Making a lamp
I can easily ponder the form of a lamp for months before I ever make the first rough sketch. The shapes float in a Cerebral-Aided Design dimension. My third eye often goes cross-eyed trying to comprehend the relationship of one piece to another. Possibilities audition and are rejected.
I get stuck. My mind becomes distracted with some unrelated thing, like my job for instance. Then out of some soft fold of gray matter comes dancing the right shape. My job is forgotten. My heart races.
From Robert M. Pirsig in Zen and the Art of Motorcycle Maintenance:
"Let's consider a reevaluation of the situation in which we assume that the stuckness now occurring, the zero of consciousness, isn't the worst of all possible situations, but the best possible situation you could be in. After all, it's exactly this stuckness that Zen Buddhists go to so much trouble to induce; through koans, deep breathing, sitting still and the like. Your mind is empty, you have a hollow-flexible attitude of beginner's mind.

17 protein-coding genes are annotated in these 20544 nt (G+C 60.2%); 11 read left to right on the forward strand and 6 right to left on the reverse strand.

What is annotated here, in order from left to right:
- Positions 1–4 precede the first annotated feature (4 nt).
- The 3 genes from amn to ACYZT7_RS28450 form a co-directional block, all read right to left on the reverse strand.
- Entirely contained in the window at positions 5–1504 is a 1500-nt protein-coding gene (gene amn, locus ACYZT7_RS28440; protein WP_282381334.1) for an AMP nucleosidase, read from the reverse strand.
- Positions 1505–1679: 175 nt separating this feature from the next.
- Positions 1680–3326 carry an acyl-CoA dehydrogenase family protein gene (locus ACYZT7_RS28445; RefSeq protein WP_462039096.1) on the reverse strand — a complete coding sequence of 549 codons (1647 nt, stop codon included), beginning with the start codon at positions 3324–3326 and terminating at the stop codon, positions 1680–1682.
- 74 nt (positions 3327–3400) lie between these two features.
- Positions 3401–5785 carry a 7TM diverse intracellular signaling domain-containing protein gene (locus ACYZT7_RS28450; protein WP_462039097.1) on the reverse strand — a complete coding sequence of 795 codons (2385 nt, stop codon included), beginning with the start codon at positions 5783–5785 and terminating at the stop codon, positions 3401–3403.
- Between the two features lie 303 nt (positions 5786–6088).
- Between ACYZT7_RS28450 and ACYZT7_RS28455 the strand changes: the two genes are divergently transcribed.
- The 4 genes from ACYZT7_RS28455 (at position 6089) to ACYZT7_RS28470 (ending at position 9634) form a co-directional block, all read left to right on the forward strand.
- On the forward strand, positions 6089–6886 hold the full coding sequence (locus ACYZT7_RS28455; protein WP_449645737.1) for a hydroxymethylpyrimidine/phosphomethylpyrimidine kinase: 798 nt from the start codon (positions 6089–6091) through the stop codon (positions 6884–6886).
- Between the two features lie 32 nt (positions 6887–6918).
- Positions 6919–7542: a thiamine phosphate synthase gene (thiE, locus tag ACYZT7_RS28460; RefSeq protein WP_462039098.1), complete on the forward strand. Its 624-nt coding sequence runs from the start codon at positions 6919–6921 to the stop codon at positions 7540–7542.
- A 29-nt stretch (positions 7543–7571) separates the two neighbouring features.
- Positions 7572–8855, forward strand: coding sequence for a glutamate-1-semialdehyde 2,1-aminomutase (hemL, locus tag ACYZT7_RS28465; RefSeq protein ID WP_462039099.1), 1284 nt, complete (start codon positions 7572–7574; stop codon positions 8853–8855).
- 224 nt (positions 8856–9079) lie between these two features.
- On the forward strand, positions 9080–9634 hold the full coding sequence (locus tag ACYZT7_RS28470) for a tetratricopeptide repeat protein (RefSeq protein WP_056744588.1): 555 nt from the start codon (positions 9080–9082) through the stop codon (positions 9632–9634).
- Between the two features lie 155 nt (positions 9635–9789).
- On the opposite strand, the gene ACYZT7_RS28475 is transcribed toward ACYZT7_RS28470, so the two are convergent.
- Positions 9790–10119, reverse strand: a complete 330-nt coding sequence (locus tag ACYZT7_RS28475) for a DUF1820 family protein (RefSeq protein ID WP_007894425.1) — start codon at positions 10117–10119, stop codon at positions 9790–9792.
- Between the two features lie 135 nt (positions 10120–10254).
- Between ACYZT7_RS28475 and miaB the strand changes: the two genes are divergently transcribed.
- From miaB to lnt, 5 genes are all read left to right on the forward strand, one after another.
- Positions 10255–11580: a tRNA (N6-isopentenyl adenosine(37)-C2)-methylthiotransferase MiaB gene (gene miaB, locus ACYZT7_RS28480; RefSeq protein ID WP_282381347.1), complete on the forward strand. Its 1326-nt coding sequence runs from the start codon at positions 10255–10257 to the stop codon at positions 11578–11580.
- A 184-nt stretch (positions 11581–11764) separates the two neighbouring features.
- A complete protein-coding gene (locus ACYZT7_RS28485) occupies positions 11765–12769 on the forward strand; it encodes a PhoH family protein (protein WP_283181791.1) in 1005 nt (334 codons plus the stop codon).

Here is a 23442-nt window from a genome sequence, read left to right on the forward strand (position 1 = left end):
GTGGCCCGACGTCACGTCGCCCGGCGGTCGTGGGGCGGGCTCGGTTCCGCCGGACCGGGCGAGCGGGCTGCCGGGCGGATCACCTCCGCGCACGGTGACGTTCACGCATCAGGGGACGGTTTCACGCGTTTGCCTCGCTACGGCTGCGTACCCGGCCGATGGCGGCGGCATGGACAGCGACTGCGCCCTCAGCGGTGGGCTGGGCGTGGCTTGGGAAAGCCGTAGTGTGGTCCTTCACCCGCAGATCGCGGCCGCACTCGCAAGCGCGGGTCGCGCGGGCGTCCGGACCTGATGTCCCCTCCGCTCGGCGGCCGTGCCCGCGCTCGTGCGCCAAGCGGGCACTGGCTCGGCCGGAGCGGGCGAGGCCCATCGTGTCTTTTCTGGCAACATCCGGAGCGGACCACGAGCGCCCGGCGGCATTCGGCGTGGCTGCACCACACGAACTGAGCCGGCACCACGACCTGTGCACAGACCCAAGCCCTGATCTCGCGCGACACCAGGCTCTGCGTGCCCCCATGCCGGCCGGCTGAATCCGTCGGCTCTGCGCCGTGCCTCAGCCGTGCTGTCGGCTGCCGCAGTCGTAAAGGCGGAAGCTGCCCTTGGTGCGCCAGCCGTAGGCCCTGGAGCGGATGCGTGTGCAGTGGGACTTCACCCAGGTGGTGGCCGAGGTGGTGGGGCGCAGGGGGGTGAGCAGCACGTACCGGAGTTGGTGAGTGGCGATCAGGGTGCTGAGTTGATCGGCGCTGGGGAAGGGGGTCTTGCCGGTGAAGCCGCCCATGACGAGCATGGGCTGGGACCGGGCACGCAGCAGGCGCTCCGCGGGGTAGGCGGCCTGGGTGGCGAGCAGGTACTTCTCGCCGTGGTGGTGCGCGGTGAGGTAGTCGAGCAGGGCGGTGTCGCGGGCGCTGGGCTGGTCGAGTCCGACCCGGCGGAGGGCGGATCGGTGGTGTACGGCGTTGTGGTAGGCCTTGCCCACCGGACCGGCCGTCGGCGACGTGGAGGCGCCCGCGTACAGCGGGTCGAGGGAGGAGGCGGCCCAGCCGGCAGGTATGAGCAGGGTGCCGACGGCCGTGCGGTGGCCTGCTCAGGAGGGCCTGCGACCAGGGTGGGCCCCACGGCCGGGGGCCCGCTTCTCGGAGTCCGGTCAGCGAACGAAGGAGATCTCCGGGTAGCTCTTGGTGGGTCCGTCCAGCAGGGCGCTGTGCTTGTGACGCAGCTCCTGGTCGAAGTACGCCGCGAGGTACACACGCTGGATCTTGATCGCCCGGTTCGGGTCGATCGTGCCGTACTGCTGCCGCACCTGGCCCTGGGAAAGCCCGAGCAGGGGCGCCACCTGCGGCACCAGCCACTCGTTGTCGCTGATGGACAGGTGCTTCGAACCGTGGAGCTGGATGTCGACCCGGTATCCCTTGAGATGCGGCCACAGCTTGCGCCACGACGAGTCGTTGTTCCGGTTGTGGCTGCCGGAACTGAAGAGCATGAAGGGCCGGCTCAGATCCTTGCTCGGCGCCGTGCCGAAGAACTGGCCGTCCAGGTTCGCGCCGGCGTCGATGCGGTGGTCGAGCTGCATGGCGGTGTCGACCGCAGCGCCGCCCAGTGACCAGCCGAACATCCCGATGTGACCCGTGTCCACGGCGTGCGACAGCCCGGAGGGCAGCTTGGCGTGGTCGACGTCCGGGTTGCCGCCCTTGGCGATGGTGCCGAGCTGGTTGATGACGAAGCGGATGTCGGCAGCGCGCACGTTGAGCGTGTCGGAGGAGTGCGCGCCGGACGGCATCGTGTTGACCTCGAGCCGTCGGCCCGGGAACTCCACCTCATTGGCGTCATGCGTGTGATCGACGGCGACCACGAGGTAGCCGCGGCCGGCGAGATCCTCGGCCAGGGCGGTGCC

"Consider, for a change, that this is a moment to be not feared but cultivated. If your mind is truly, profoundly stuck, then you may be much better off than when it was loaded with ideas.… Consider the fact that no matter how hard you try to hang on to it, this stuckness is bound to disappear. Your mind will naturally and freely move toward a solution. Unless you are a real master at staying stuck, you can't prevent this. The fear of stuckness is needless because the longer you stay stuck the more you see the Quality-reality that gets you unstuck every time.…
"Stuckness shouldn't be avoided. It's the physic predecessor of all real understanding."